Four cases are here, each of which presents the question whether regulations embodied in a municipal ordinance
The Municipal Code of the City of Los Angeles, 1936, provides:
"Sec. 28.00. `Hand-Bill' shall mean any hand-bill, dodger, commercial advertising circular, folder, booklet, letter, card, pamphlet, sheet, poster, sticker, banner, notice or other written, printed or painted matter calculated to attract attention of the public."
"Sec. 28.01. No person shall distribute any hand-bill to or among pedestrians along or upon any street, sidewalk or park, or to passengers on any street car, or throw, place or attach any hand-bill in, to, or upon any automobile or other vehicle."
The appellant was charged in the Municipal Court with a violation of § 28.01. Upon his trial it was proved that he distributed handbills to pedestrians on a public sidewalk and had more than three hundred in his possession for that purpose. Judgment of conviction was entered and sentence imposed. The Superior Court of Los Angeles County affirmed the judgment.
The handbill which the appellant was distributing bore a notice of a meeting to be held under the auspices of "Friends Lincoln Brigade" at which speakers would discuss the war in Spain.
The court below sustained the validity of the ordinance on the ground that experience shows littering of the
An ordinance of the City of Milwaukee, Wisconsin, provides: "It is hereby made unlawful for any person . . . to . . . throw .. . paper . . . or to circulate or distribute any circular, hand-bills, cards, posters, dodgers, or other printed or advertising matter. . . in or upon any sidewalk, street, alley, wharf, boat landing, dock or other public place, park or ground within the City of Milwaukee. . ."
The petitioner, who was acting as a picket, stood in the street in front of a meat market and distributed to passing pedestrians hand-bills which pertained to a labor dispute with the meat market, set forth the position of organized labor with respect to the market, and asked citizens to refrain from patronizing it. Some of the bills were thrown in the street by the persons to whom they were given and it resulted that many of the papers lay in the gutter and in the street. The police officers who arrested the petitioner and charged him with a violation
The court held that the purpose of the ordinance was to prevent an unsightly, untidy, and offensive condition of the sidewalks. It distinguished Lovell v. City of Griffin, supra, on the ground that the ordinance there considered manifestly was not aimed at prevention of littering of the streets. The court approved the administrative construction of the ordinance by the police officials and felt that this construction sustained its validity. The court said: "Unless and until delivery of the hand-bills was shown to result in a littering of the streets their distribution was not interfered with."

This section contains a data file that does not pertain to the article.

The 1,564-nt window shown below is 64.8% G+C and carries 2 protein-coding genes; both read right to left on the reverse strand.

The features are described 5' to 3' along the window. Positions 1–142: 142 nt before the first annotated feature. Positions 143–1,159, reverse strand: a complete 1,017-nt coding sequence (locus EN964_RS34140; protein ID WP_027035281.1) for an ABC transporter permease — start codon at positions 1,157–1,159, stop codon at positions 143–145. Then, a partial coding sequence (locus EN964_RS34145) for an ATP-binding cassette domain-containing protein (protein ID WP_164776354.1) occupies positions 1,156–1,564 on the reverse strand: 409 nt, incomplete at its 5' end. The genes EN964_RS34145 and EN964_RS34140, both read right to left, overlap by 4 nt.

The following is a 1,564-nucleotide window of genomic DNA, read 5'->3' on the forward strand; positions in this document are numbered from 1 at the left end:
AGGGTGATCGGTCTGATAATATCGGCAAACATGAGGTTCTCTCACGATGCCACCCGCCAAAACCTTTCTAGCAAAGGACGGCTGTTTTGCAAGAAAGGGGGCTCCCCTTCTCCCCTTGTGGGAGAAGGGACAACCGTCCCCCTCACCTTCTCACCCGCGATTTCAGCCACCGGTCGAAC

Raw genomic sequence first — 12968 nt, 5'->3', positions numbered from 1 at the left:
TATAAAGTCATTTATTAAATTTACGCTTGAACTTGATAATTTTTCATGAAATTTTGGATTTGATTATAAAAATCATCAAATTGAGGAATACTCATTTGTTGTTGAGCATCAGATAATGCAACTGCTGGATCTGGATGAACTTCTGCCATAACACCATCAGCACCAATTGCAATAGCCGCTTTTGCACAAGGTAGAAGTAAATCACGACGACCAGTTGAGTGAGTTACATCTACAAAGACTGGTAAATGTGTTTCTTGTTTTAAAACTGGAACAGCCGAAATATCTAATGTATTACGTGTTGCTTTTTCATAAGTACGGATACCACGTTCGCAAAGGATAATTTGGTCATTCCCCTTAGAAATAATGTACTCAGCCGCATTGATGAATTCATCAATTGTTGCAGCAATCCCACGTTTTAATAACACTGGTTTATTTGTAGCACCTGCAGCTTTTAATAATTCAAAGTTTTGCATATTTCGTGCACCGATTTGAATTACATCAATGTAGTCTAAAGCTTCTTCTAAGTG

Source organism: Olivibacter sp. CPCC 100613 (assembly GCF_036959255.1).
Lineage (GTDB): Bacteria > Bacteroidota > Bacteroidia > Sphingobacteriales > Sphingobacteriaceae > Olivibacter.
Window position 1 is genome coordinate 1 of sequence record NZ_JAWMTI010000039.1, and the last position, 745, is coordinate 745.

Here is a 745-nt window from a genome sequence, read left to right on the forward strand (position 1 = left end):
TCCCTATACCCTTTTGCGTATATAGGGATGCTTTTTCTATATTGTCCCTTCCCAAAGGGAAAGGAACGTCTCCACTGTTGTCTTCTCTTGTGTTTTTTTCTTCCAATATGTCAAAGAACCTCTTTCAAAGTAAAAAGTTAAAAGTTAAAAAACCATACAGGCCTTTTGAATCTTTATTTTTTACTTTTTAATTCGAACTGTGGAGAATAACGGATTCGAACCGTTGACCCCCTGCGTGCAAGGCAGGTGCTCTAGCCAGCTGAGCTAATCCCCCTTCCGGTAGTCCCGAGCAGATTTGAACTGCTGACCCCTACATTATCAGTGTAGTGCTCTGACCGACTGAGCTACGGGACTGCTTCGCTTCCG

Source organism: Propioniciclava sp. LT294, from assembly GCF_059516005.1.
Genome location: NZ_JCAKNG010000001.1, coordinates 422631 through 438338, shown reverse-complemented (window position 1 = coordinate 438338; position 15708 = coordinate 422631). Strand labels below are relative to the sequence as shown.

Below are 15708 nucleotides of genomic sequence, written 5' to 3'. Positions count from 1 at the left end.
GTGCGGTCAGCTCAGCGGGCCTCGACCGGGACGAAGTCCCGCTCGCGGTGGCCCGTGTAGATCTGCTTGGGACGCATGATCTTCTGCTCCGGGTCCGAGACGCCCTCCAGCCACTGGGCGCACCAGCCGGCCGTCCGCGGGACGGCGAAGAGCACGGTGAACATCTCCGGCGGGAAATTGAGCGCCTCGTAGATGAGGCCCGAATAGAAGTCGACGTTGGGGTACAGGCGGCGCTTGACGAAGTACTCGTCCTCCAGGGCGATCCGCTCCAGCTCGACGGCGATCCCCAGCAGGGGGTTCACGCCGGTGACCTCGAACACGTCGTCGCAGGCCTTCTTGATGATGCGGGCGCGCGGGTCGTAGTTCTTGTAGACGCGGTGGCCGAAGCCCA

An ordinance of the City of Worcester, Massachusetts, provides: "No person shall distribute in, or place upon any street or way, any placard, handbill, flyer, poster, advertisement or paper of any description. . . ."
The appellants distributed in a street leaflets announcing a protest meeting in connection with the administration of state unemployment insurance. They did not throw any of the leaflets on the sidewalk or scatter them.
The appellants were arrested and charged with a violation of the ordinance. The Superior Court of Worcester County rendered a judgment of conviction and imposed sentence. The Supreme Judicial Court overruled exceptions.
An ordinance of the Town of Irvington, New Jersey, provides: "No person except as in this ordinance provided shall canvass, solicit, distribute circulars, or other matter, or call from house to house in the Town of Irvington without first having reported to and received a written permit from the Chief of Police or the officer in charge of Police Headquarters." It further enacts that a permit to canvass shall specify the number of hours or days it will be in effect; that the canvasser must make an application giving his name, address, age, height, weight, place of birth, whether or not previously arrested or convicted of crime, by whom employed, address of employer, clothing worn, and description of project for which he is canvassing;